The Asia Cup – a tournament that began in 1984 with just three teams playing – has evolved and expanded to include six teams over the years.
With the Champions Trophy scrapped after the 2017 edition, the Asia Cup now stands as the most robust ODI and T20I tournament only after the world events in both formats respectively.
The tournament’s growing stature has even been acknowledged by the International Cricket Council – who have made a provision for all games in the tournament to be considered full ODIs regardless of the status of the teams participating. Hong Kong, who lost ODI status after the 2018 World Cup qualifier tournament – will be the first beneficiary of this privilege.
The Asia Cup has predominantly been an ODI tournament but starting from the 2016 edition, the biennial event will switch between the T20I and ODI formats as a means to help the participating teams prepare for the format in which the next world event will be played in – the 2018 Asia Cup will thus serve as a dress rehearsal for the 2019 ODI World Cup.
The line-up for the men's Asia Cup 2018 is complete!
Who are you backing to go all the way? pic.twitter.com/cH8G6UZ6h2
— ICC (@ICC) September 6, 2018
The significance of the Asia Cup can’t be undermined. “Half the teams who will feature in the World Cup are participating in the Asia Cup so it is a great chance for us to see where we stand,” Pakistan captain Sarfraz Ahmed told the ICC.
“This continental tournament gives us a chance to test ourselves against some good sides and also prepare for the World Cup in the process,” agreed Angelo Mathews, the Sri Lanka captain.
It is of little surprise then that participating teams are keen to put out their best teams. With the exception of Virat Kohli being rested by India, all other teams have submitted squads that they feel are the strongest.
In fact, Bangladesh named Shakib Al Hasan in the side even though the star all-rounder has been contemplating surgery to treat a fractured finger for quite some time. Even Tamim Iqbal and Nazmul Hossain are carrying niggles.
“I think they are keen to play – they want to do well. I don’t think injuries will have a big effect on us,” Khaled Mahmud, the team manager, said of the troika. “It’s not as bad though and the recovery has been good. I hope that they will play with full commitment.”
When Pakistan left out Mohammed Hafeez from their XI, it was naturally construed that the senior opener was unlikely to be part of the team’s plans for the pinnacle event next year – a suggestion that chief selector Inzamam-ul-Haq and team captain Sarfraz Ahmed tried hard to brush aside.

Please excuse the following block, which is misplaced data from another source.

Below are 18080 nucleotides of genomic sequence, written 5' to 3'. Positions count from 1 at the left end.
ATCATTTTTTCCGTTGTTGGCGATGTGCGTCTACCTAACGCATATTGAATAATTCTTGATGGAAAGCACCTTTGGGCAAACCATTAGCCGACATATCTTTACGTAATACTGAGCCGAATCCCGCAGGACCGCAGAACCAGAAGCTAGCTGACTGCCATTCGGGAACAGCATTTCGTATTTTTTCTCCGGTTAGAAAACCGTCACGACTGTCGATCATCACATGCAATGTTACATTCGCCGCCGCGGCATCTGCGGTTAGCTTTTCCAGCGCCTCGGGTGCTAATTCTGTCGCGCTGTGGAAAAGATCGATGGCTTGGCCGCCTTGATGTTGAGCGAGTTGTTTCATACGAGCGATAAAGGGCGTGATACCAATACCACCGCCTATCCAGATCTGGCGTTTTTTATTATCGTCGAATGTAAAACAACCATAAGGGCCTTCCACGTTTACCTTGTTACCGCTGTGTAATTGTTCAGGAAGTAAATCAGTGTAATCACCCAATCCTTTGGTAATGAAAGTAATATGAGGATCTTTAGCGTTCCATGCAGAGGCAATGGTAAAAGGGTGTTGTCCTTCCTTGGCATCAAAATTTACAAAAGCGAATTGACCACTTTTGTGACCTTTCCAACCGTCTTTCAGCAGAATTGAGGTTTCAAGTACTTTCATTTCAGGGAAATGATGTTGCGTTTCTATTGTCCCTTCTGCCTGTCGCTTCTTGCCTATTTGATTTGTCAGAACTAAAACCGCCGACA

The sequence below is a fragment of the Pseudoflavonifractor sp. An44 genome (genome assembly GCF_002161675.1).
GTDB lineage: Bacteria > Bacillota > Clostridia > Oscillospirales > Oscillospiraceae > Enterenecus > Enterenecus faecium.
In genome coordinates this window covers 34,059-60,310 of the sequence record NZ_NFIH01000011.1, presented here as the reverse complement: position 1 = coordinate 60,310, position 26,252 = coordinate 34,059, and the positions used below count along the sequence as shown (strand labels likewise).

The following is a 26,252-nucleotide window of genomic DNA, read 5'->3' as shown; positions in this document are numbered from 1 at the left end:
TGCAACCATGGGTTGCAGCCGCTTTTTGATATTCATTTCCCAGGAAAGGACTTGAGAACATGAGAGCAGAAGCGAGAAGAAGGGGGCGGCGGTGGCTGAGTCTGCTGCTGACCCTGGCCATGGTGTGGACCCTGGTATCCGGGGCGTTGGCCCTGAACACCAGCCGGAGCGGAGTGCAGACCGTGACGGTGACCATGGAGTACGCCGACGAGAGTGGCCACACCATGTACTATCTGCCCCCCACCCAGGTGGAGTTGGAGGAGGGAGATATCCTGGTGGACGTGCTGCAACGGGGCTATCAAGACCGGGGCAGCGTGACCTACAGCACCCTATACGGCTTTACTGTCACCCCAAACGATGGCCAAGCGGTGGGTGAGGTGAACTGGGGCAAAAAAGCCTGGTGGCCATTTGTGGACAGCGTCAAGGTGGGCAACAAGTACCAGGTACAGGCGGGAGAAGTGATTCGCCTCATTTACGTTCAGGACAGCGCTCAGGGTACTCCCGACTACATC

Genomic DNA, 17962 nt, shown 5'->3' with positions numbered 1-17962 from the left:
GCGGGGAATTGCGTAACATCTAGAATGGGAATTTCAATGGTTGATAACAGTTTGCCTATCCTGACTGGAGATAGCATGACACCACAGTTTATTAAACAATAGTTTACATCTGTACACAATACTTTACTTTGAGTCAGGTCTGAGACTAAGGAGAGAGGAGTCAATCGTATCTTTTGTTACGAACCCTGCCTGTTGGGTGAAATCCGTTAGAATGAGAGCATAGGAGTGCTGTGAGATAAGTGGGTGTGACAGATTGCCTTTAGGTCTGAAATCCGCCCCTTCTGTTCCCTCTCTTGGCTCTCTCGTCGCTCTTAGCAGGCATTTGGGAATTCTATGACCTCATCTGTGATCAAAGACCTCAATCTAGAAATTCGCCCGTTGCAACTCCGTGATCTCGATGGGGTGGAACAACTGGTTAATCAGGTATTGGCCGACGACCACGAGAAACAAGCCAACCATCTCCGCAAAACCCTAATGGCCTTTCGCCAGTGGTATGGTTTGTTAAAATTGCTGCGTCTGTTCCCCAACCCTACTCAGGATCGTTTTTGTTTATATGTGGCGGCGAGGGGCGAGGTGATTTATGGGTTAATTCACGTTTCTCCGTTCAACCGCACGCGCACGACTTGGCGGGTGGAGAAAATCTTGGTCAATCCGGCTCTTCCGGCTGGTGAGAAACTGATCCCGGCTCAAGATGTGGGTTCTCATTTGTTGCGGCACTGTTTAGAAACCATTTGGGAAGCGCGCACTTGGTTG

“Mohammad Hafeez is an important player and is in our plans for the World Cup next year,” Sarfraz said.
“Hafeez is a part of the 20-22 players that we are considering for the World Cup,” Inzamam added.
Hafeez’s axing paved way for the inclusion of the uncapped Shan Masood, also a decision aimed at testing him out for the World Cup. “If his List-A record is to be seen over the past year, he has scored more than 1300 runs  which contain world-record performances. So, we thought of providing him an opportunity before the next year’s World Cup,” Inzamam declared.
And there’s perhaps no better gauge of a player’s ability for the World Cup than a tournament in which “every team is a threat”, as Bangladesh captain Mashrafe Mortaza put it. “If you look at the bowling strength of Afghanistan and all-round potency of the Sri Lankans, anything can happen,” he said of Bangladesh’s opponents at the group stage.
For players like Liton Das, a tournament of such high stakes provides an opportunity to solidify their position in the side. “This is actually a good opportunity. I have been out of the ODI team for a long time and If I get a chance then I will try to do well,” the Bangladesh wicket-keeper-batsman said recently.
For the teams the tournament is the best chance to start perfecting team combinations and for individuals it’s an important opportunity to develop skills or to announce themselves ahead of the marquee event. In itself, the Asia Cup is great entertainment as a battle for Asian cricketing supremacy, but the tournament serves a greater purpose for the participating teams too.
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